Sanders here has them turn into the Royal Portico, which occupied the south end of the platform, and buy two unblemished doves for the woman's offering after childbirth. (Yet they might have brought them in from outside.) Now they proceed across the court to a balustrade, called the soreg, passing inscriptions warning Gentiles not to go closer on pain of death. One of these inscriptions has been found complete; there is also a fragment of another.
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Our imagined family goes past the soreg and ascends the 14 steps. They are not yet at the level of today's upper platform. Not being priests, they head to the right. The woman enters the Court of Women through a gate in the southern protective wall, but here she need not ascend steps, because this far east the level inside is the same (and lower than today's upper platform). She gives her birds to a Levite, explaining that they are for a childbirth. Then she ascends perhaps to a gallery, from which she can watch what the Levite does with them.

Her husband goes around the protective wall to the east and then through its eastern gate. He goes straight through the Court of Women, climbing fifteen steps to another gate. These steps, writes Josephus, were "shallower than the five at the other gates." ( Jewish War V 188-212 [5.3].) They would have brought him to the higher level, corresponding to that of the upper platform today. He enters through the gate to the Court of Israel.

Continuing with Sanders' account: The man finds a Levite, who takes the lamb and holds it. He brings the ram to a priest, puts his hands on its head, confesses what he did, and explains that he has made restitution to the person he wronged. He and a Levite then lift the animal partly over the parapet dividing the Court of Priests from that of Israel. Josephus says this parapet was eighteen inches high.  (The Mishnah puts it at 4.5 feet! Had its authors ever tried lifting an animal?!) The priest places a basin beneath its throat (to collect the blood, which he will pour around the base of the altar). The man pulls back the head of the ram and slits its carotid arteries.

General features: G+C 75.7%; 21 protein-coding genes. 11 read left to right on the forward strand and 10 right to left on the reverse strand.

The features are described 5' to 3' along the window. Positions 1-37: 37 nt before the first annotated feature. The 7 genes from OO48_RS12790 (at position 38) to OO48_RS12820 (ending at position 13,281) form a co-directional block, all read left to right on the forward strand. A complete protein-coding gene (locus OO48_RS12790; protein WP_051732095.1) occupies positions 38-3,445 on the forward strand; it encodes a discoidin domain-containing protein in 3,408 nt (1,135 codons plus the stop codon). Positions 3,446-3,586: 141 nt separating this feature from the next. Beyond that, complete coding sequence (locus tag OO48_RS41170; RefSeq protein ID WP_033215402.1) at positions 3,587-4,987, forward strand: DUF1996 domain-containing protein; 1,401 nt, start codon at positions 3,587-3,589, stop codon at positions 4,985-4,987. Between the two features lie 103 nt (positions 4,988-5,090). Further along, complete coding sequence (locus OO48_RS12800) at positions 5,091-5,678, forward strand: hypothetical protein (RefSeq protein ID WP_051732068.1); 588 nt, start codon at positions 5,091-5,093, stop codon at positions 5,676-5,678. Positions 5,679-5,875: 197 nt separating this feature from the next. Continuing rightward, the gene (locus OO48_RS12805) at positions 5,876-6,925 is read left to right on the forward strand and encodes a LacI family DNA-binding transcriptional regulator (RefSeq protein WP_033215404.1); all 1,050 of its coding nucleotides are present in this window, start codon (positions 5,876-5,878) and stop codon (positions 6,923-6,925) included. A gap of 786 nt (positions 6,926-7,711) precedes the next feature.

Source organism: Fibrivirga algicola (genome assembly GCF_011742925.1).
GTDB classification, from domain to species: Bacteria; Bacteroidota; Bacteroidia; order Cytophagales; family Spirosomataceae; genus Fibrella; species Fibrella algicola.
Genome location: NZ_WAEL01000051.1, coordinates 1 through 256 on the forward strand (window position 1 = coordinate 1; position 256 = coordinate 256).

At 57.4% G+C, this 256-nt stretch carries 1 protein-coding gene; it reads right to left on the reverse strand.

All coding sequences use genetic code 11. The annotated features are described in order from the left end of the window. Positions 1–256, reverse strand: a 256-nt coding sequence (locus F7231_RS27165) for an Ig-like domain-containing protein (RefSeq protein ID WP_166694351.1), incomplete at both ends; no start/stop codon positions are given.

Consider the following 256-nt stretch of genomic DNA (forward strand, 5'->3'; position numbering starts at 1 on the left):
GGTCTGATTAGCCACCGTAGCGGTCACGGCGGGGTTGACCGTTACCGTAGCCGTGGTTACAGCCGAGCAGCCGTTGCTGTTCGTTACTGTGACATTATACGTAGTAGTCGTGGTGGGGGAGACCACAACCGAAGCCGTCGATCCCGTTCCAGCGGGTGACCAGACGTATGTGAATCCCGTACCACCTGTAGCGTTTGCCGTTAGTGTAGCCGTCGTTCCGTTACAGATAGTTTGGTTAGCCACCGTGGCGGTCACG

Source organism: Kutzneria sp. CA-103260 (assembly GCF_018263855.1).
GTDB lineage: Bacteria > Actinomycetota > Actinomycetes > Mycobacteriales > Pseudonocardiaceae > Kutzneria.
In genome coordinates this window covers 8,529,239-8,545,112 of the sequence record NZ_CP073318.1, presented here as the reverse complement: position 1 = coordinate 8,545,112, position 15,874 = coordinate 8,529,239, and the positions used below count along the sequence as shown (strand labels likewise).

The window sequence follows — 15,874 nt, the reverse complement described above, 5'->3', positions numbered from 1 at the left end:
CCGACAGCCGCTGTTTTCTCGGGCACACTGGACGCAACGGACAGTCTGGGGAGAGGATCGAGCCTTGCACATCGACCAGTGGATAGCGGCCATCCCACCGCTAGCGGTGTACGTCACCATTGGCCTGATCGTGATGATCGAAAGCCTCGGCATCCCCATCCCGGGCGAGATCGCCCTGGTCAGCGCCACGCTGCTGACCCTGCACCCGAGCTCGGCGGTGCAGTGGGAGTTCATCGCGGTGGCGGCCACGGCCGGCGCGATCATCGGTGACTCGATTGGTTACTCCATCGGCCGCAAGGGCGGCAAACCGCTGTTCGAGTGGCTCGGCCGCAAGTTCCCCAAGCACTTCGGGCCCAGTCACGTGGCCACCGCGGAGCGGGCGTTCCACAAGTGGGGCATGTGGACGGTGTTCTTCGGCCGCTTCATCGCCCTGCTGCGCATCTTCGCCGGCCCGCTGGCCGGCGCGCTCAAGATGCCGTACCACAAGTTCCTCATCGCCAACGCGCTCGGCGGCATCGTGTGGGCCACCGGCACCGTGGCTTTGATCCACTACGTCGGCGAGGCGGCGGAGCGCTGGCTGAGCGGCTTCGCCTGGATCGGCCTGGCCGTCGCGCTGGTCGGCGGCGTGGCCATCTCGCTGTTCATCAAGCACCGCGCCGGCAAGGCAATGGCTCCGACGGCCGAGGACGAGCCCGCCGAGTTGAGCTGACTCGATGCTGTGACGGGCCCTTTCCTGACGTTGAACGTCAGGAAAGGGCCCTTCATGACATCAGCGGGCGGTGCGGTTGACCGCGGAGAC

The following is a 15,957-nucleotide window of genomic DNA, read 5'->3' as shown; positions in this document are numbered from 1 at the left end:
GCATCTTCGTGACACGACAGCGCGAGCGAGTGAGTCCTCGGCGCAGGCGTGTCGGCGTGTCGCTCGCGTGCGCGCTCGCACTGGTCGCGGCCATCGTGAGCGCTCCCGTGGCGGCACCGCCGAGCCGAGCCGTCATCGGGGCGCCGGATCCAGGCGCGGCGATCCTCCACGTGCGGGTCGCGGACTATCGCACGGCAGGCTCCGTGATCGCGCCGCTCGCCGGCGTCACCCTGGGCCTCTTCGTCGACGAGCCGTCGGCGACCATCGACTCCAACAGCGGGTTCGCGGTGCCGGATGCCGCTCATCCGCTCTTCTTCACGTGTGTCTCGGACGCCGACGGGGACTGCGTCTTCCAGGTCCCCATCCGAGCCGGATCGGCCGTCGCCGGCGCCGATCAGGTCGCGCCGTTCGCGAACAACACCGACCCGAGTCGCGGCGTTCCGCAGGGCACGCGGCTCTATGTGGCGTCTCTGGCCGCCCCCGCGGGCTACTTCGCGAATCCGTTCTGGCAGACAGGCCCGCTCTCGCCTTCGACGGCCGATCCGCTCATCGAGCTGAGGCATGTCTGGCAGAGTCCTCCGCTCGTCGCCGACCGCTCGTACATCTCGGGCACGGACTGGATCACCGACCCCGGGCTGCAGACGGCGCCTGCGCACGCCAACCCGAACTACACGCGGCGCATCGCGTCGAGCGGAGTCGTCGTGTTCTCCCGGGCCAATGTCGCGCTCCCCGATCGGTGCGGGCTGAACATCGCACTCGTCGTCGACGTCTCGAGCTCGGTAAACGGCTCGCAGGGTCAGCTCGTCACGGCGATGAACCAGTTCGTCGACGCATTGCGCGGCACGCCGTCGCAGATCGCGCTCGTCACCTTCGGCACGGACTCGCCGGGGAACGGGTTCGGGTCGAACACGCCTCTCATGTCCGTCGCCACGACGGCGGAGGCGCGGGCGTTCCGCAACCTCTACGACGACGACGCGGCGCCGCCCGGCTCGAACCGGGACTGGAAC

Sanders comments:

[S]laughter was not an everyday experience. Many people ate fowl once a week, but red meat only a few times a year. Slaughter of a quadruped...was a special occasion: it was anticipated, the senses were sharpened, and the quick flood of blood evoked an emotional response.... The act was surrounded by mystery and awe, and in this respect the Jerusalem temple outdid its pagan counterparts. The days of purification in advance..., the majesty of the setting, the physical actions -- selecting fat, unblemished victims, seeing them inspected by experts, walking with them to within a few yards of the flaming altar, handing them over, laying hands on the head,confessing... dedicating the animal, slitting its throat, or even just holding it -- these guaranteed the meaningfulness and awesomeness of the moment. ( Sanders , pp. 114-116.)

After pouring the blood at the altar, the priest takes the ram away to butcher. The man takes the lamb from the Levite. Another priest comes with a basin, and they slaughter the lamb. Meanwhile, the woman's Levite has found a priest to sacrifice the two birds.

Perhaps ten minutes later, says Sanders, the priest who had taken the lamb, which was a thank offering, brings the meat back. The man waves its breast before the altar, then hands it together with the right thigh to the priest. He leaves with the rest of the meat, meeting his wife, who has been watching from the gallery. They go to the campsite and join their friends for the feast.